Clean Restrooms that Stop Complaints for Good

by | Mar 22, 2023

Clean restrooms help your entire facility shine. Sparkling, well-stocked, fresh smelling restrooms make your customers feel good. They say management is competent and cares about  the safety and well-being of staff and customers.

Poor restroom cleanliness tells the opposite story. Surveys show that badly maintained school restrooms make students feel that administrators do not care about them. Cintas Corporation found that nearly three-quarters of Americans (74%) say dirty restrooms would cause them to have a negative perception of a business. More than two in three Americans (68%) also say restrooms with empty hand soap, toilet paper and paper towel dispensers would impact their opinion of a business negatively. 

To be fair, maintaining restrooms is not easy. Here’s how to improve the cleaning process, keep clients and staff happy, and stop restroom cleanliness complaints for good.

Stop Restroom Odors

Bad smells remain a top restroom complaint. While there are many causes of restroom odors, the number one culprit is urine. Accidently splashed urine lands on the floor and seeps into porous grout lines. Nearly impossible to remove with a traditional bucket and mop, trapped urine droplets attract bacteria that feed on the mess and produce bad smelling gas.

That same smelly bacteria eats waste trapped in other places too. Probable hiding places include floor drains, tile cracks, and stall partition drill holes. Poor ventilation makes odor problem worse as it can accelerate the growth of smelly mold and mildew.

The right cleaning tool can solve restroom odor problems and keep them from coming back. No-Touch Cleaning® machines from Kaivac blast bacteria and urine from grout lines, tile cracks, and other hiding spots. Workers then use the machine’s powerful vacuum to suck the smelly mess up. Restrooms are left clean, dry, and odor-free.

Clean Restrooms are Well-Stocked Restrooms

Lack of supplies remains another top restroom complaint. More than an inconvenience, empty soap, towel, and toilet paper dispensers mean restroom users cannot have a sanitary experience. To make matters worse, empty dispensers are also more prone to vandalism.

To keep restrooms well stocked, encourage cleaners to check the space throughout the day. Large, heavily used restrooms should be checked hourly. Smaller facilities require less attention but make sure staff looks in at least once a day.

It is easier to replenish consumables when supplies are stored in a centralized, convenient location. Encourage janitorial staff to carry consumables with them as they clean to avoid multiple trips to the supply closet. Investing in carrying carts or supply bags makes the process seamless.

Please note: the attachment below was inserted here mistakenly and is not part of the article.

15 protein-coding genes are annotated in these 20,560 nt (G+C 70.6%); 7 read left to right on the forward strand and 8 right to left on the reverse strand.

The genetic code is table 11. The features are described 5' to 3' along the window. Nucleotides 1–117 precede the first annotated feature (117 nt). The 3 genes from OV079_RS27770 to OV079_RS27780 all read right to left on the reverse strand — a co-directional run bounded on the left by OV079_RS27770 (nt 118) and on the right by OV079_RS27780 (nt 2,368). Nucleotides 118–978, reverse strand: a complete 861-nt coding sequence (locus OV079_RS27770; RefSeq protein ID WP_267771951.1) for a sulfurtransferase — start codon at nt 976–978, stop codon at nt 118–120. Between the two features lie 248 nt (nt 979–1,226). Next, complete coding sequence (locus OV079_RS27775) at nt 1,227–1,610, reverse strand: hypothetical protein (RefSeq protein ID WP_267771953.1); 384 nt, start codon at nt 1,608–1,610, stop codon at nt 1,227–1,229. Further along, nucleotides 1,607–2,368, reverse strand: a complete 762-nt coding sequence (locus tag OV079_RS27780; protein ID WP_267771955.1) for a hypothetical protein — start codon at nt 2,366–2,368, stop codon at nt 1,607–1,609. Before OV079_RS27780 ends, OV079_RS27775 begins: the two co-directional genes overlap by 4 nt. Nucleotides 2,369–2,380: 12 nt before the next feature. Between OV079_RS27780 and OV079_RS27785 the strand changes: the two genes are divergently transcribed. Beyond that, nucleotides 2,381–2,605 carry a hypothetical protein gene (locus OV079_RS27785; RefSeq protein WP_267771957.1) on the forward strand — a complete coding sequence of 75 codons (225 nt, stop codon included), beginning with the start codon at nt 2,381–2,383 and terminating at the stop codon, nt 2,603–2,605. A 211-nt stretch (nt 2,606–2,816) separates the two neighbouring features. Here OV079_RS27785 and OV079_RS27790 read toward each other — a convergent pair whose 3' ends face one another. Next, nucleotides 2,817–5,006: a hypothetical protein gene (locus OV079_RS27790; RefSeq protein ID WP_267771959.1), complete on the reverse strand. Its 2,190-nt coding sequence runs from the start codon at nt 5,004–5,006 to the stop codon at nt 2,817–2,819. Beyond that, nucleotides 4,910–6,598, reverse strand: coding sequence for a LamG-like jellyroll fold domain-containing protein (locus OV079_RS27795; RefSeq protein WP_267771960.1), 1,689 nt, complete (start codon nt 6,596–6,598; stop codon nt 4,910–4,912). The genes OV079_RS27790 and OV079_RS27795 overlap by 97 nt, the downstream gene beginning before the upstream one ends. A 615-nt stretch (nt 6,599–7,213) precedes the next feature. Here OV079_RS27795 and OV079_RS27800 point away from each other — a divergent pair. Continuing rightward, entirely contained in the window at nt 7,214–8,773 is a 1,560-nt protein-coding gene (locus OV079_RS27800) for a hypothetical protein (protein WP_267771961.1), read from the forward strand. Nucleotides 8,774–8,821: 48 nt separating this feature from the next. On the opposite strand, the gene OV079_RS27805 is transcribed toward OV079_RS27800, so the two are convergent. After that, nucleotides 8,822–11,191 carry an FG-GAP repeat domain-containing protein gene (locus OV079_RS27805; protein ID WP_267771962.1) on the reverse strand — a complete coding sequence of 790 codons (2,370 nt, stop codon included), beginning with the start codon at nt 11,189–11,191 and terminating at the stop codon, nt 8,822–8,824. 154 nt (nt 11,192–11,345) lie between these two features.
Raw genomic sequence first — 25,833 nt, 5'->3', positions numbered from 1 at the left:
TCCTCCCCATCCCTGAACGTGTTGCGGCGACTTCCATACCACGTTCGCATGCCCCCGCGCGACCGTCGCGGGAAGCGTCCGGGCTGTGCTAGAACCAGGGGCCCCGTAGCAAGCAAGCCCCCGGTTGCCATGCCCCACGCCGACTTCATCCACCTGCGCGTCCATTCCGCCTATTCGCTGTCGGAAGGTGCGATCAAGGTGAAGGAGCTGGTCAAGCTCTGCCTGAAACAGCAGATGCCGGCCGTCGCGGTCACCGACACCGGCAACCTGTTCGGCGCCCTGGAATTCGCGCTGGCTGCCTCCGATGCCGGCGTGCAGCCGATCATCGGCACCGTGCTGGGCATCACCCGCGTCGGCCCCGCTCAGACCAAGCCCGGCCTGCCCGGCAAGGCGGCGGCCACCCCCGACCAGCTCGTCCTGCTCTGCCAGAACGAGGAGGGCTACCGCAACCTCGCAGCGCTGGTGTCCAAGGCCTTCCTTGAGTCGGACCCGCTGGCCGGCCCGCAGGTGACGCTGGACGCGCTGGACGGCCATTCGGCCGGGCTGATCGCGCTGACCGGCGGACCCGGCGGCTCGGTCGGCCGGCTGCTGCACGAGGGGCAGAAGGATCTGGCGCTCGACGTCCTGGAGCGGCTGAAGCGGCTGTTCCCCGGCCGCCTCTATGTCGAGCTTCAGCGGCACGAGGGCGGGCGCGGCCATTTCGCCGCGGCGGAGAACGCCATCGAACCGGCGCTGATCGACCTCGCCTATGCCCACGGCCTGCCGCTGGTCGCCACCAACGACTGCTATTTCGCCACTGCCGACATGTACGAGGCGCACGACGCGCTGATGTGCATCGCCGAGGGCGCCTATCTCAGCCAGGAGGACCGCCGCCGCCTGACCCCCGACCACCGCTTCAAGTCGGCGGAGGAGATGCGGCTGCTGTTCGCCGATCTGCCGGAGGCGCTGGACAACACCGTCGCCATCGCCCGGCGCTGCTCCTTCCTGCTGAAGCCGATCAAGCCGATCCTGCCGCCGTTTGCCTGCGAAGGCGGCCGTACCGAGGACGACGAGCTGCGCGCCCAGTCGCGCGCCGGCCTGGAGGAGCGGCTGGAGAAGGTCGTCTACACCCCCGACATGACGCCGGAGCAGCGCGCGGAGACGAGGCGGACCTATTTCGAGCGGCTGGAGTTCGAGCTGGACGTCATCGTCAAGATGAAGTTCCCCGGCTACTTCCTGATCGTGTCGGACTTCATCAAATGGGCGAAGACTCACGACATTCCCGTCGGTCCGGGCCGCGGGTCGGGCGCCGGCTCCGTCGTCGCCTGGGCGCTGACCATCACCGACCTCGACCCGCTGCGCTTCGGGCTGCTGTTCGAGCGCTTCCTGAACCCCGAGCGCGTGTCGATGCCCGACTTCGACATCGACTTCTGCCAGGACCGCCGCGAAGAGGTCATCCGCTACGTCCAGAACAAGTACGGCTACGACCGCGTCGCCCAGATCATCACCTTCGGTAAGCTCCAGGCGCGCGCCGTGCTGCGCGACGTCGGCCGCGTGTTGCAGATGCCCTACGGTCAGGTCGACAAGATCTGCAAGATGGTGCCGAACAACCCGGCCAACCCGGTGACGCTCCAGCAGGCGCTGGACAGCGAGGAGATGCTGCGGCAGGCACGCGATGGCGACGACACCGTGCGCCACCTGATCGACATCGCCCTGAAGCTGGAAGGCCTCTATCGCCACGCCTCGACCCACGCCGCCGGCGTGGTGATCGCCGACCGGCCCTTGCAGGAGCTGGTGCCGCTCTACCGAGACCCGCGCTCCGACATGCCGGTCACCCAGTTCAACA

Stop Trash from Overflowing

Litter on the floor is another common restroom cleanliness complaint. Even the most fresh-smelling, well stocked restroom is going to appear dirty if paper towels and other debris litters the floor.

There are a few reasons why restroom users may be littering. Maybe they are absent minded or just plain rude. Maybe they are extremely germ conscious and don’t want to touch a dirty door handle with freshly washed hands, so they open the door with a towel and then reluctantly throw it on the floor. (Check out this extensive analysis of that problem and possible solutions from a UX-design prospective).

Or maybe the trash can is already overflowing, guaranteeing that waste spills over onto the floor.

No matter the cause, a litter-strewn floor makes restrooms, and the rest of the facility, look bad. Luckily, fixing this issue is easy—take out the trash more often. If janitorial staff does not have enough room for extra waste on their carts, investigate options like portable trash compactors that will allow them to easily carry more.

People remember dirty restrooms and love to talk about their unpleasant experiences. Don’t let a poorly cleaned spaces ruin your hard-earned reputation. Click here to find more clean restrooms tips and tools.

Amy Milshtein covers design, facility management and business topics for a variety of trade publications and consumer magazines. Her work has won several awards, most recently a regional silver Azbee Award of Excellence.She lives in Portland, OR with her family and Clyde, a 15-lb tabby cat. Once an avid hiker, these days she finds herself on the less-challenging -but-still-exciting 'creaky knees' trails.
Amy Milshtein
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